China conducted its second nuclear test this year on Friday, October 7, 1994. This act constitutes a defiance of the international moratorium on such blasts. The U. S. State Department said other nuclear powers around the world have honored the moratorium since 1992.
The blast was estimated at between 40 and 150 kilotons of TNT, but its precise nature was unknown because the Chinese did not say where the test was conducted, or give its strength. According to an article in the Los Angeles Times, China is the only one of the five major nuclear powers still conducting nuclear weapons tests (Associated Press A-8). The other four powers are Russia, France, Britain, and the United States.
A comprehensive Test Ban Treaty, still to be negotiated, would put such nuclear tests to rest. Such a treaty is expected to be in effect by 1996. According to the Times article, the Chinese have stated, 'China will put an end to its nuclear test once the treaty comes into effect'" (Associated Press A-8).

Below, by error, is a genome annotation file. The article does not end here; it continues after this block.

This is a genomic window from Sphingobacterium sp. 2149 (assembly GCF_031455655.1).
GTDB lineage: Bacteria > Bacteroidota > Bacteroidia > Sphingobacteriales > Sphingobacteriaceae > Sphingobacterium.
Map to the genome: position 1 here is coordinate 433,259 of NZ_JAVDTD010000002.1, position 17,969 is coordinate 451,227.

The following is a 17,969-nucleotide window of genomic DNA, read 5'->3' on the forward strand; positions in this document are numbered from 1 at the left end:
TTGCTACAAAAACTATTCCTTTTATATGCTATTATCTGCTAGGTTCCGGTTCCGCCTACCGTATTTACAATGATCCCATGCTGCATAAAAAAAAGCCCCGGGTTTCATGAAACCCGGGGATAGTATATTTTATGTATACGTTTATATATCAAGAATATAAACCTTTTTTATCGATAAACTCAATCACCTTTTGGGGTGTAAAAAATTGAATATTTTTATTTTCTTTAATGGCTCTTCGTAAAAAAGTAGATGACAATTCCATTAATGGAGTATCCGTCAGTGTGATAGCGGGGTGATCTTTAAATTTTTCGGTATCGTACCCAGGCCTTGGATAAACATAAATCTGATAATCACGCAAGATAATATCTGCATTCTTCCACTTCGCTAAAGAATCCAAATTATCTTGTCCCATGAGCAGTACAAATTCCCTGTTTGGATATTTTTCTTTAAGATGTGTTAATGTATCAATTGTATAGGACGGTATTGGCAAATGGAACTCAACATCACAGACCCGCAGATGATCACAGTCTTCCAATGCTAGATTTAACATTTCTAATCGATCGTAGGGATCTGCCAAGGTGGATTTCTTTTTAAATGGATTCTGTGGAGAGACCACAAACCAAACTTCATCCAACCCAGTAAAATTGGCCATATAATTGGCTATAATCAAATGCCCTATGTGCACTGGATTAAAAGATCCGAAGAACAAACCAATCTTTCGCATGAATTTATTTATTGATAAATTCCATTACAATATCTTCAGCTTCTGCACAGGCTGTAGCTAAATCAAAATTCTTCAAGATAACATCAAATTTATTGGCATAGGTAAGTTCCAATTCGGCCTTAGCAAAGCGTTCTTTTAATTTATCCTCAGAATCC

Such nuclear testing is unsettling in a world still divided by political ideology. The threat once posed by the former Soviet Union has been replaced by threats that other countries will step into the nuclear arena. One communist/socialist country has merely replaced another in the ongoing threat to world peace. In addition to the threat posed by China, one could also add Korea and several middle eastern nations.
It is disconcerting to consider how much more nuclear testing is being conducted around the world--testing that the world press does not find out about.
Political candidates nationwide are resorting to negative campaigning in an effort to gain the attention of voters who have grown so cynical that "politicians who want to run positive messages find they don't work" (Rosenstiel A-1). The consequence of this negative emphasis is that the image most people have of any candidate is a negative one. Voters, will, in essence, vot...